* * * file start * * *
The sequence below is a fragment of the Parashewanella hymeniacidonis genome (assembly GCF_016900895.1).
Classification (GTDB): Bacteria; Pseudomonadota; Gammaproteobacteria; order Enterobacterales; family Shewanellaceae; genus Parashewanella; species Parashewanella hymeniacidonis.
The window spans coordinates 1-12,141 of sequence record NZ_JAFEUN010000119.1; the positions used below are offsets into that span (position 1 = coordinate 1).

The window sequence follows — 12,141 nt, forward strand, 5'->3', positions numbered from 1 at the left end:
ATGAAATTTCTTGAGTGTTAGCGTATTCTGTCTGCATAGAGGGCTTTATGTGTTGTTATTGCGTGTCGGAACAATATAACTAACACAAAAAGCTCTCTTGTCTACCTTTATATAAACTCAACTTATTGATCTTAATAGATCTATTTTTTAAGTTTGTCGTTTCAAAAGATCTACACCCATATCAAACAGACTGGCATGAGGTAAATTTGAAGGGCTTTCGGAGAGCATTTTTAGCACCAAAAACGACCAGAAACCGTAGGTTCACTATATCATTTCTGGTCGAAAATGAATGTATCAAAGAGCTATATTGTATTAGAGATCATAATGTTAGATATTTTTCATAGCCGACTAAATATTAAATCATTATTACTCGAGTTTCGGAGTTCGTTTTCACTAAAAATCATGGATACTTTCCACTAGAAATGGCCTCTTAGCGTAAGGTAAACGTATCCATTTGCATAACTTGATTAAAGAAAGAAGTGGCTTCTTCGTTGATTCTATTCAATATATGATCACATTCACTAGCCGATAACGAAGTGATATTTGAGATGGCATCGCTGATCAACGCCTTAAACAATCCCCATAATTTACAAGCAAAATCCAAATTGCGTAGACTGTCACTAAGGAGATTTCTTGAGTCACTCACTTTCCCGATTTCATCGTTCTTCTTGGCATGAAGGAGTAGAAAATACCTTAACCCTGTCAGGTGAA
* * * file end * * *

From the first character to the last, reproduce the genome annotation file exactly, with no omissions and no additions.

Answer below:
The sequence below is a fragment of the Parashewanella hymeniacidonis genome (assembly GCF_016900895.1).
Classification (GTDB): Bacteria; Pseudomonadota; Gammaproteobacteria; order Enterobacterales; family Shewanellaceae; genus Parashewanella; species Parashewanella hymeniacidonis.
The window spans coordinates 1-12,141 of sequence record NZ_JAFEUN010000119.1; the positions used below are offsets into that span (position 1 = coordinate 1).

The window sequence follows — 12,141 nt, forward strand, 5'->3', positions numbered from 1 at the left end:
ATGAAATTTCTTGAGTGTTAGCGTATTCTGTCTGCATAGAGGGCTTTATGTGTTGTTATTGCGTGTCGGAACAATATAACTAACACAAAAAGCTCTCTTGTCTACCTTTATATAAACTCAACTTATTGATCTTAATAGATCTATTTTTTAAGTTTGTCGTTTCAAAAGATCTACACCCATATCAAACAGACTGGCATGAGGTAAATTTGAAGGGCTTTCGGAGAGCATTTTTAGCACCAAAAACGACCAGAAACCGTAGGTTCACTATATCATTTCTGGTCGAAAATGAATGTATCAAAGAGCTATATTGTATTAGAGATCATAATGTTAGATATTTTTCATAGCCGACTAAATATTAAATCATTATTACTCGAGTTTCGGAGTTCGTTTTCACTAAAAATCATGGATACTTTCCACTAGAAATGGCCTCTTAGCGTAAGGTAAACGTATCCATTTGCATAACTTGATTAAAGAAAGAAGTGGCTTCTTCGTTGATTCTATTCAATATATGATCACATTCACTAGCCGATAACGAAGTGATATTTGAGATGGCATCGCTGATCAACGCCTTAAACAATCCCCATAATTTACAAGCAAAATCCAAATTGCGTAGACTGTCACTAAGGAGATTTCTTGAGTCACTCACTTTCCCGATTTCATCGTTCTTCTTGGCATGAAGGAGTAGAAAATACCTTAACCCTGTCAGGTGAA